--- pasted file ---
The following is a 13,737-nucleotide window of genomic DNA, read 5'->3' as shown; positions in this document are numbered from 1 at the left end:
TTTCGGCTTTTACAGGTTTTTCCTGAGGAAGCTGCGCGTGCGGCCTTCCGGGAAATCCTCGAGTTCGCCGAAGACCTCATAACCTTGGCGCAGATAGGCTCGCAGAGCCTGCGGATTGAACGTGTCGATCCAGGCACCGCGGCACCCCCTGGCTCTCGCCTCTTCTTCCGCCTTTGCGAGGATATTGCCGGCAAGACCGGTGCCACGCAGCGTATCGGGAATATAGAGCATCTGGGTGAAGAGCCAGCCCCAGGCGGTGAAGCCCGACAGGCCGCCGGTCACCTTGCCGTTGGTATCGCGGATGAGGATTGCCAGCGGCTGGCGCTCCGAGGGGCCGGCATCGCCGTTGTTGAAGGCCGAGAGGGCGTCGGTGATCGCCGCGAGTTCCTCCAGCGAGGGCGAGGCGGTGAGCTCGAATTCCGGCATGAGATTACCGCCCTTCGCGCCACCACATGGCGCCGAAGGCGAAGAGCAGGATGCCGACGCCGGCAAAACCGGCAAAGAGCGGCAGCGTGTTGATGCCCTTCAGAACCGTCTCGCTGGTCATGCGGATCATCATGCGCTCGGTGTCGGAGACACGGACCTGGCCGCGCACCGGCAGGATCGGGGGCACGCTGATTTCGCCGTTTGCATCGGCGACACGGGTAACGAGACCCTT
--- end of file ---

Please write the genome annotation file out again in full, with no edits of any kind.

The following is a 13,737-nucleotide window of genomic DNA, read 5'->3' as shown; positions in this document are numbered from 1 at the left end:
TTTCGGCTTTTACAGGTTTTTCCTGAGGAAGCTGCGCGTGCGGCCTTCCGGGAAATCCTCGAGTTCGCCGAAGACCTCATAACCTTGGCGCAGATAGGCTCGCAGAGCCTGCGGATTGAACGTGTCGATCCAGGCACCGCGGCACCCCCTGGCTCTCGCCTCTTCTTCCGCCTTTGCGAGGATATTGCCGGCAAGACCGGTGCCACGCAGCGTATCGGGAATATAGAGCATCTGGGTGAAGAGCCAGCCCCAGGCGGTGAAGCCCGACAGGCCGCCGGTCACCTTGCCGTTGGTATCGCGGATGAGGATTGCCAGCGGCTGGCGCTCCGAGGGGCCGGCATCGCCGTTGTTGAAGGCCGAGAGGGCGTCGGTGATCGCCGCGAGTTCCTCCAGCGAGGGCGAGGCGGTGAGCTCGAATTCCGGCATGAGATTACCGCCCTTCGCGCCACCACATGGCGCCGAAGGCGAAGAGCAGGATGCCGACGCCGGCAAAACCGGCAAAGAGCGGCAGCGTGTTGATGCCCTTCAGAACCGTCTCGCTGGTCATGCGGATCATCATGCGCTCGGTGTCGGAGACACGGACCTGGCCGCGCACCGGCAGGATCGGGGGCACGCTGATTTCGCCGTTTGCATCGGCGACACGGGTAACGAGACCCTT